As the hockey season comes to a close each year, the off-season brings a great opportunity to train hard and allow our bodies to evolve.
The perfect mix of off-season hockey training is made up of rest, recovery, reflection, strength-building and goal-setting. Today, we’re going to break down each of those tasks to help you plan for your best off-season hockey training program yet.
If you’re ready to dominate on the ice this coming season, you’ll want to have an effective training routine in place to help optimize both your mind and your body.
With that, let’s dive into 5 off-season hockey training tips for coaches, parents and young players that will help them perform better, score higher and last longer on the ice in the coming season.
1. REFLECT ON LAST SEASON
Now is the best time to think about what worked well for you this past year (and what didn’t).
The first step in any great off-season hockey training program is to evaluate what needs to be improved, and the only way to do that is to look back at your previous season and ask yourself what you want more of next year.
Whether it’s better endurance, more explosiveness in your stride, or simply to score more goals – making notes on your season’s high and low points is a key factor in improving your on-ice performance and creating an effective hockey training program to blast you full-force into the season ahead.
We recommend that all young hockey players keep a performance journal to help them track their own progress, leading to better self-awareness and more drive to succeed both on and off the ice.
2. ALLOW TIME FOR RECOVERY
An underrated priority for your off-season hockey training should be making time for effective rest and recovery.
Fortunately, reflection and recovery are tasks that can be accomplished together.
Spend the first two to three weeks of the off season relaxing and not thinking about exercise, hockey training or practice (try not to lose sight of proper nutrition and sleep during this period, however.)
If you have sustained any persistent injuries through the end of your season that you haven’t yet tended to, now is the time to take care of them. See your doctor and make sure that you’re fit to resume activity before committing to a hockey training program that will last you through the off-season.
Having a trustworthy hockey trainer can help you restore your range of motion, posture and strength imbalances prior to getting into your off-season training. During your recovery period, you will want to mix in some light activity to avoid losing momentum completely. Don’t be afraid to take in a few rounds of golf, where you can get plenty of steps in while working on your swing.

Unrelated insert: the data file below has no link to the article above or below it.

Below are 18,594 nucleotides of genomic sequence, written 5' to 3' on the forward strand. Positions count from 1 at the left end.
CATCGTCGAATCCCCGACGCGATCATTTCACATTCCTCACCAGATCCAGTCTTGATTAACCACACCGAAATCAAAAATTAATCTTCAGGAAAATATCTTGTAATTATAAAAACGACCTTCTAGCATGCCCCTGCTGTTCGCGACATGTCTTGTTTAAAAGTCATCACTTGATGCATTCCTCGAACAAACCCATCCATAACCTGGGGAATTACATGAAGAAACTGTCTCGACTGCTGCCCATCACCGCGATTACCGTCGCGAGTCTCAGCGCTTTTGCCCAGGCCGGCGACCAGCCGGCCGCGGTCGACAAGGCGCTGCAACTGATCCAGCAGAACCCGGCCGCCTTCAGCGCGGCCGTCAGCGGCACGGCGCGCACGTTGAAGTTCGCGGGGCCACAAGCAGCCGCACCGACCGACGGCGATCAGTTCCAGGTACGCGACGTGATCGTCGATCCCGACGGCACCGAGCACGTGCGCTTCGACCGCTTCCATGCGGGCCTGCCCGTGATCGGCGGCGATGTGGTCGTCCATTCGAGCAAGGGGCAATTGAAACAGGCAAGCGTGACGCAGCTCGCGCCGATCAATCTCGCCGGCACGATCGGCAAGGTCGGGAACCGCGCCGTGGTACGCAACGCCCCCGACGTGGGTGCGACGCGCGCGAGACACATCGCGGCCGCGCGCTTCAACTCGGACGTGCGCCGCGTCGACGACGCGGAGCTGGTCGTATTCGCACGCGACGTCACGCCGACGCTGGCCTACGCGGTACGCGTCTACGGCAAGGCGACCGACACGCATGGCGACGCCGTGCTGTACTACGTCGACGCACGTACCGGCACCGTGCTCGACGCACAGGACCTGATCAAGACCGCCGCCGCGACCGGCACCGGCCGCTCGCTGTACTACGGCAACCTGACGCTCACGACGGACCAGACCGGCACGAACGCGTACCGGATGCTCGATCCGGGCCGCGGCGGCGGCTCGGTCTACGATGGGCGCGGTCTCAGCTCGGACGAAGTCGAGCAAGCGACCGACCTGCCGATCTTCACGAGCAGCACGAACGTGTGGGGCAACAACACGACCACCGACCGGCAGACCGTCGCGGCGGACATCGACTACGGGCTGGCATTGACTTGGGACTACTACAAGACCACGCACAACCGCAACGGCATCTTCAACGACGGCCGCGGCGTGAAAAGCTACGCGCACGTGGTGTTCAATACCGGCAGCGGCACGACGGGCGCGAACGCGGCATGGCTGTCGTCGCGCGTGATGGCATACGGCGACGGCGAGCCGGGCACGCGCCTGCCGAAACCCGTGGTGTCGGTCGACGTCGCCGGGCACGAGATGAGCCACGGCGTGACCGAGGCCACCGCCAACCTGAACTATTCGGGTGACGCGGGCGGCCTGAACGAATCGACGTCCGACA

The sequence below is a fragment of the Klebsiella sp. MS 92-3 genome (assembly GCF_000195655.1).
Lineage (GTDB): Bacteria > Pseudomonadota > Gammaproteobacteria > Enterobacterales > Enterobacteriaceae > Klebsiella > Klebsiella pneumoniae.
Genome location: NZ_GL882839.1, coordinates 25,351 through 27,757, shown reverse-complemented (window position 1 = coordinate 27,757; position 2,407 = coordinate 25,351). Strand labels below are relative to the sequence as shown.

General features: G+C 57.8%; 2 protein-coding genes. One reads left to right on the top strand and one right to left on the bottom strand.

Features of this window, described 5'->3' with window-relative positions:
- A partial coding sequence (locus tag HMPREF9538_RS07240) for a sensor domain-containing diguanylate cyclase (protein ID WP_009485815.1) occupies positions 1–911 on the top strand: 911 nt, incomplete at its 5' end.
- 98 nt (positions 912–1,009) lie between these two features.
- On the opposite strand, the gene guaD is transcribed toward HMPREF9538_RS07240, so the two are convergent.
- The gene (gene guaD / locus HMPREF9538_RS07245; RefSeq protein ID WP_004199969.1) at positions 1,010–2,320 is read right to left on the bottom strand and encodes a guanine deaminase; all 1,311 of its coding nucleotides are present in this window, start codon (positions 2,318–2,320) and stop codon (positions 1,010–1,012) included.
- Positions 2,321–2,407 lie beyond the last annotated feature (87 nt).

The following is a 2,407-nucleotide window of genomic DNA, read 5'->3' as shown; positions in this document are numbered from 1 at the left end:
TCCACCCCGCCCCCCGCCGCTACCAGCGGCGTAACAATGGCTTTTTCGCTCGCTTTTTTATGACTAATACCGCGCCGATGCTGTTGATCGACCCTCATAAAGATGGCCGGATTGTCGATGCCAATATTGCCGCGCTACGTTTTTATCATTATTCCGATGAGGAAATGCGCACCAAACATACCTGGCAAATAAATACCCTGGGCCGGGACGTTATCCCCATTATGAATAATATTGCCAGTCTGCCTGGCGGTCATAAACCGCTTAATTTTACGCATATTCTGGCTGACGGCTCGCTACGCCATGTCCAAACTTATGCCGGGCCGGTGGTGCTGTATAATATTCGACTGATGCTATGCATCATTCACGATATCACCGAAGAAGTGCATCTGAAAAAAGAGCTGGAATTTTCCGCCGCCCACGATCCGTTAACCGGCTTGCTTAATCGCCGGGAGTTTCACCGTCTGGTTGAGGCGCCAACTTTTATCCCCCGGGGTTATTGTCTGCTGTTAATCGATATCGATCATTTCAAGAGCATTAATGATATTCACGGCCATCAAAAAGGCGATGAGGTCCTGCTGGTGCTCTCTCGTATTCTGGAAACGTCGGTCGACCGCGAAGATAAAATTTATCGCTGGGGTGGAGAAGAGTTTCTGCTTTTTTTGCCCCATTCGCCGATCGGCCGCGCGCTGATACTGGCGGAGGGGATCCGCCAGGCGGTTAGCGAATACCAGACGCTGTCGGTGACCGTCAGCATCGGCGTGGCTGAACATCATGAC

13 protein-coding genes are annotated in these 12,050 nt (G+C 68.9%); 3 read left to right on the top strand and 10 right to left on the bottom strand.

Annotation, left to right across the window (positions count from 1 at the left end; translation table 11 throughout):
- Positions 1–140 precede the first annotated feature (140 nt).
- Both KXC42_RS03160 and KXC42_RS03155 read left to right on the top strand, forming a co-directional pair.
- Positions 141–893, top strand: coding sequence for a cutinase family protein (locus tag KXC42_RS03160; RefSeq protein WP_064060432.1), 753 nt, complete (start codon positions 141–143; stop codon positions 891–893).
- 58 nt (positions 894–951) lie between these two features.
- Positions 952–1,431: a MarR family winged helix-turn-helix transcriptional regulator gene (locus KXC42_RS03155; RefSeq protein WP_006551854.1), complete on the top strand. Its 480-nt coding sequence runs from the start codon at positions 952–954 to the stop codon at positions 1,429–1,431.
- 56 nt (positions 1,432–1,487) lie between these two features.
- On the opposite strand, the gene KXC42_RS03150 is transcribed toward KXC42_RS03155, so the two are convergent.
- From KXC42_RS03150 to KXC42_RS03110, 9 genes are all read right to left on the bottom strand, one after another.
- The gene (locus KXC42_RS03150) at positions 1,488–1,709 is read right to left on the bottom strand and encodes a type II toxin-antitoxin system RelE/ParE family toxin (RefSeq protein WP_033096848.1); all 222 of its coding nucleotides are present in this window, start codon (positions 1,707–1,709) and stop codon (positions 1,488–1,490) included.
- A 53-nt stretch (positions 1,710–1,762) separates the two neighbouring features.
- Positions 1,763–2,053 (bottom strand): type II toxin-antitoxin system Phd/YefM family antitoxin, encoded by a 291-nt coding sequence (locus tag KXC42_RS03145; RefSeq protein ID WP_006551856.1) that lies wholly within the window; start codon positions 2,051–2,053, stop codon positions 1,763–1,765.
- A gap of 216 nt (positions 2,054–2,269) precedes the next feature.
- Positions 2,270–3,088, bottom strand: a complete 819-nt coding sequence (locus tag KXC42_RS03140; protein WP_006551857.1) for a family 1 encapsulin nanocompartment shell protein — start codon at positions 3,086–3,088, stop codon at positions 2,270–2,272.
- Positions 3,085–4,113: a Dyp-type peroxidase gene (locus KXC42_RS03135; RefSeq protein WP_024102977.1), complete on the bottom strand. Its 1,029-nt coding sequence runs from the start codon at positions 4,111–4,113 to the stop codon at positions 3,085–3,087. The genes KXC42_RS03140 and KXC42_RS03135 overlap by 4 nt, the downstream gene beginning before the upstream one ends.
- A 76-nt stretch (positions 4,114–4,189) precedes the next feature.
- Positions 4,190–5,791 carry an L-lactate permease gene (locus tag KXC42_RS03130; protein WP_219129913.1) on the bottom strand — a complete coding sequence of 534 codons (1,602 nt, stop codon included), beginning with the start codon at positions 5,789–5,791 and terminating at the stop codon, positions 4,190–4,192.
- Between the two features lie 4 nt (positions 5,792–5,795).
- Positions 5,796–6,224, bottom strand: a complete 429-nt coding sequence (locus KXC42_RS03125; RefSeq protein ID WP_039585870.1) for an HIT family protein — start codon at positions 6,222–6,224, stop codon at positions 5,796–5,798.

3. DRY LAND TRAINING
There’s more to effective hockey training than just ice time. You should be taking the opportunity to put a solid emphasis on dry land training and off-ice performance optimization as well.
Remember: Our on-ice performance during the hockey season is crafted in the off-season, and you will always put out what you put in. That means it’s important to commit to a solid hockey training program that will benefit you and your individual needs as a young player.
Stickhandling, mobility, stability and strength-building should be key focus points of any off-season hockey training program to help you prepare for the season ahead.
Speaking of strength building…
4. BUILD STRENGTH, ENDURANCE & EXPLOSIVENESS
Hockey is a game of quick changes, short breaks and little downtime – it’s important that we train for that in the off-season the way we practice for it in the hockey season itself.
Effectiveness on the ice is made up of three key factors:
- Strength & Stability (your ability to stay in motion and in control in fast-paced situations)
- Endurance (how well you can keep up during your ice time)
- Explosiveness (how much power you are able to exert on both your strides and your shots)
Our strength and stability lends itself to better control, allowing us the ability to direct high-intensity scenarios rather than chase after them. When we’re able to turn on a dime while retaining a significant amount of our motion, we become a force to be reckoned with on the ice.
Focusing on endurance in short bursts can help us zone in on those precious seconds spent on the ice, and make the absolute best of them every time.
Reserving time for exercises like plyometrics within our off-season hockey training can help us optimize how much power we put forth in a single stride or shot, increasing our explosiveness and overall performance on the ice without decreasing our energy levels.
Medicine ball throws, practicing skate strides on flat surfaces, and broad jumps are all recommended for increasing your explosiveness on the ice.
5. PLAN FOR THE SEASON AHEAD
Your off-season hockey training program should consist of proper goal-setting to increase performance during the hockey season.
Whether it’s decreasing the amount of time it takes you to get to the blue line in a minimal amount of strides, or ramping up your amount of shots on net in a single shift; you’re going to want to work with your trainer to set measurable goals that you will be able to achieve in your off-season hockey training.
A well-planned set of goals for off-season training can help reduce over-exertion and risk of injury, and help optimize your mind and body for the season ahead.
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Registration for our 2022 Spring/Summer off-season hockey programs is now open.
No matter where you are in your athletic journey, our ETS coaches are ready to help you maximize your performance during both the off-season and the hockey season itself.
For more information on our 2022 Spring/Summer off-season hockey programs, please contact Kelly Gallant at firstname.lastname@example.org to book a complimentary athletic consultation.
See you on (and off) the ice!